Hot Rod Forum : Hotrodders Bulletin Board - View Single Post - 350 SBC / Vortec Heads: Cam Choice?
View Single Post
  #6 (permalink)  
Old 12-10-2012, 06:20 PM
oldbogie oldbogie is online now
Registered User
 
Last photo:
Join Date: Apr 2007
Location: Seattle, Wa
Posts: 6,686
Wiki Edits: 0

Thanks: 3
Thanked 403 Times in 348 Posts
Quote:
Originally Posted by andrewakessler View Post
I love this message board. I have no clue how I'd complete this project without it.

While doing some research last night, I came across this "low cost" 350 SBC build: Small-Block Chevy Build - 391HP Chevy 350 Engine For $2,613 - Hot Rod Magazine

What I liked about the article was the fact they included a full build list in Excel that I could follow. The issue I had with it though was the inclusion of the "oval track" cam.

Everything else seems to line up with the info given here though, so I'm feeling pretty good about it.
I had not seen that issue, made an interesting read. I agree with you about the cam BIG TIME. Here again is cam and piston choice raising its head to show you how subtle differences in parts selection make big differences in power. I'd never use one of those circle track cams for a street build; these are often lift mandated cams for which more duration is substituted in an attempt to drive out more power at higher RPMs.

This leads you down several paths not optimum for a street engine

- A rougher, lower vacuum and higher RPM idle. This leads off to several things like limited vacuum for power brakes, a higher stall speed converter for example.

- Lack of compression with this set up, the later closing intake at 71 degrees say compared to the XE268 at 61 degrees requires more compression to get the power up.

- The low lift against the longer duration doesn't take advantage of the Vortec's better porting. Whenever you can use parts that take advantage of more lift with less duration you're better off to go that way at least on the street.

- Excessive cooling, if you read Smokey very carefully, you'll see he leads you to maximum power is achieved with a cold mixture being stuffed into a hot engine. Not a cold mixture into a cold engine. In his waning days on this earth he was working on a super hot engine as an approach to way more power. He's not the first to go down this path, but for half a century it's been in view theoretically but the materials engines are built from and perhaps physics interactions we don't yet appreciate have stymied this effort. Still running cold tap water through the cooling system did nothing to help.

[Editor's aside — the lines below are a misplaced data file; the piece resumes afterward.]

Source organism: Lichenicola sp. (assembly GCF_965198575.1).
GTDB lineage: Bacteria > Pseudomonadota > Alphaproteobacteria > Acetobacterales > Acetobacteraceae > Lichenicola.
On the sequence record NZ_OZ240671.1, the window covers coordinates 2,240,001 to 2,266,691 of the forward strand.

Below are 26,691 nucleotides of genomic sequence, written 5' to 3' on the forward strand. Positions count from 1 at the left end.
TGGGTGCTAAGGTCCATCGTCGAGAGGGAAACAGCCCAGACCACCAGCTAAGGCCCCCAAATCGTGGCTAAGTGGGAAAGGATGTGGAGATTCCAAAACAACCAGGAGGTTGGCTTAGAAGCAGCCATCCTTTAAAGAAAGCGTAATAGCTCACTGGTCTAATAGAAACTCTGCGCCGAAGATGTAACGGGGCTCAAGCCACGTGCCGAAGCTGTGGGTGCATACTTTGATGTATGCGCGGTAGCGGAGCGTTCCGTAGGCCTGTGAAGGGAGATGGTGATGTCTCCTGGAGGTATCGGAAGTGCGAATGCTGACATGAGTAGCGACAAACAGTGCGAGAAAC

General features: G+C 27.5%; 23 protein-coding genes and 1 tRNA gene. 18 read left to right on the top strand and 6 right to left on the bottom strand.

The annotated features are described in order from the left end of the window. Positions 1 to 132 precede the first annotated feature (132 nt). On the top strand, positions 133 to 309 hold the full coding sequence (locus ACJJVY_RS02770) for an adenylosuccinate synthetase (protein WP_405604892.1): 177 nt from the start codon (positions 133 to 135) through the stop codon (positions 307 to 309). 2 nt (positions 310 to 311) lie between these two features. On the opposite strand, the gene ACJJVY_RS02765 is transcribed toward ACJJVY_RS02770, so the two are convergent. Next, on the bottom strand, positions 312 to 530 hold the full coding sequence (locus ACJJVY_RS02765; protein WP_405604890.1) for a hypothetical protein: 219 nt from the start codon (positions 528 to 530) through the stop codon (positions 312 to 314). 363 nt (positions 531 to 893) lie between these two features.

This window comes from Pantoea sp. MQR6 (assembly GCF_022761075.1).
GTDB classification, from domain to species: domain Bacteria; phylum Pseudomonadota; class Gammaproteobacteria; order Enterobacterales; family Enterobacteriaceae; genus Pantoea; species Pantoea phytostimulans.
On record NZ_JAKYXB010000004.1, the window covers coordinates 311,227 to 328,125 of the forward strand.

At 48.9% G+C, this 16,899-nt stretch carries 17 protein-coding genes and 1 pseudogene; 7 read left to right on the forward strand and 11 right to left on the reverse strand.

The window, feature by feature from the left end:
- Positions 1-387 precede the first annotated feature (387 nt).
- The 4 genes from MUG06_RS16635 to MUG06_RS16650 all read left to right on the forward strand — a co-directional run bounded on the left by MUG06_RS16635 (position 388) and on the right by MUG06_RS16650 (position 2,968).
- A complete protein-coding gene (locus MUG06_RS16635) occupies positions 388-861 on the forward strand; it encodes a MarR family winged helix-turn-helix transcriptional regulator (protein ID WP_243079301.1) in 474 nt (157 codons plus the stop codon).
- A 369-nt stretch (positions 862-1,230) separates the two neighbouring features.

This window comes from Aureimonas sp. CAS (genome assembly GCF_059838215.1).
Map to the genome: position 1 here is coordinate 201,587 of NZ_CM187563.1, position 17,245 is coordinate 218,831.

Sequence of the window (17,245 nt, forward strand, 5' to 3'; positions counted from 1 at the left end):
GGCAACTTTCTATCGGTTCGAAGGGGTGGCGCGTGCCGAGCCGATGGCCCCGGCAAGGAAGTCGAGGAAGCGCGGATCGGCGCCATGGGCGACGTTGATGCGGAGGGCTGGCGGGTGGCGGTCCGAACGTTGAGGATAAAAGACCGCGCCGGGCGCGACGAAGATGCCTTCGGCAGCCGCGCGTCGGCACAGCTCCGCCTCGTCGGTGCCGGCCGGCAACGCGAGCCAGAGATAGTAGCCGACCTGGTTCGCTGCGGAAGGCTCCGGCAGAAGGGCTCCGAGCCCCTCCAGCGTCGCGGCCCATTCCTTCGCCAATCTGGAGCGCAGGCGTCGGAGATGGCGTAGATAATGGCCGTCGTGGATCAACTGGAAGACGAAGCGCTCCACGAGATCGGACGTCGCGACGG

It once again shows that what works for a rules limited race engine and what can be optimal on the street for a performance engine are not the same things in all cases. While close to the 400 horse barrier this engine just isn't going to get there unless you dive into the pistons and replace the cam with less duration having more lift. I mean you can get there with tuning but itíll be too edgy to stay there long; a different parts selection is needed to get up on that plateau and not have to constantly fiddle the thing to stay there. The condition HR found itself in with 1.6 rockers and 1-3/4 headers is that both of these, if not actively working against the combination, certainly didn't add anything. The 1.6 rocker opens the valves faster as well as higher. While higher could work to their advantage on the Vortec head, faster just made the overly rampy cam act like it had more ramp. That worked against the compression ratio and burn characteristics of the combustion chamber with the circular dish pistons. The 1-3/4 tube headers reduced the overlap signal that could have been used to help with initiating intake flow in what David Vizard calls the 5th cycle.

I'm sure with tuning this engine could crack the 400 barrier but it would not be economical to operate with the late closing intake and lacking compression. So while cheap to build it would be more costly than necessary to operate.

Bogie
Reply With Quote